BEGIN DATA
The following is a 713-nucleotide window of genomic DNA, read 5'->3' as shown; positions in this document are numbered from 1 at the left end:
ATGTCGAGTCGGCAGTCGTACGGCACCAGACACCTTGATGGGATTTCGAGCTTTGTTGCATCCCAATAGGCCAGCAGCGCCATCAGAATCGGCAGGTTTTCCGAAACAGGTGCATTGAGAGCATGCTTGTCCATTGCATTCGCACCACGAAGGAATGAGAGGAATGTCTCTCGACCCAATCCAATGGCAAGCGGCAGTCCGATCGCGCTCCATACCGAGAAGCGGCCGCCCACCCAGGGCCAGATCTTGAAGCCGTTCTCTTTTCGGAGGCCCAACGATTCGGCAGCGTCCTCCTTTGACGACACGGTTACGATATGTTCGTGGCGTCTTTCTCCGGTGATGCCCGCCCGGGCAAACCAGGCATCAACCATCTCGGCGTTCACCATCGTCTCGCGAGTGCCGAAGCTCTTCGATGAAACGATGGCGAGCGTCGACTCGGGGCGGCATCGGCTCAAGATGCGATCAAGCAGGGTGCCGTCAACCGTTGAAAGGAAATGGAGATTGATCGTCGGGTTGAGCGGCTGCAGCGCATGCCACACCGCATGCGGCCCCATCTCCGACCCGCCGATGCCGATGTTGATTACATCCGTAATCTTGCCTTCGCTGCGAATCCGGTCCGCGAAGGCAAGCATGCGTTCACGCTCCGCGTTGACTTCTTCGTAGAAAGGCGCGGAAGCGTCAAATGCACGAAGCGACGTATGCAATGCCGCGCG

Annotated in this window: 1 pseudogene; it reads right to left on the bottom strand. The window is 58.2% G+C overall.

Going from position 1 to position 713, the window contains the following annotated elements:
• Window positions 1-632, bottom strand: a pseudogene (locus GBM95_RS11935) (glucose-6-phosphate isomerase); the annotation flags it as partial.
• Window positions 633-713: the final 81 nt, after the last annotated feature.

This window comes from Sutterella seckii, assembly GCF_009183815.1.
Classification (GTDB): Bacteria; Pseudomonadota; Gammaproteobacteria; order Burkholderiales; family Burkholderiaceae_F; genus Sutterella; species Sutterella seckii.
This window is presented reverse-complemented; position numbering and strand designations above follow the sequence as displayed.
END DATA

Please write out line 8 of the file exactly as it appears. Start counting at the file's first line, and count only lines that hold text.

Classification (GTDB): Bacteria; Pseudomonadota; Gammaproteobacteria; order Burkholderiales; family Burkholderiaceae_F; genus Sutterella; species Sutterella seckii.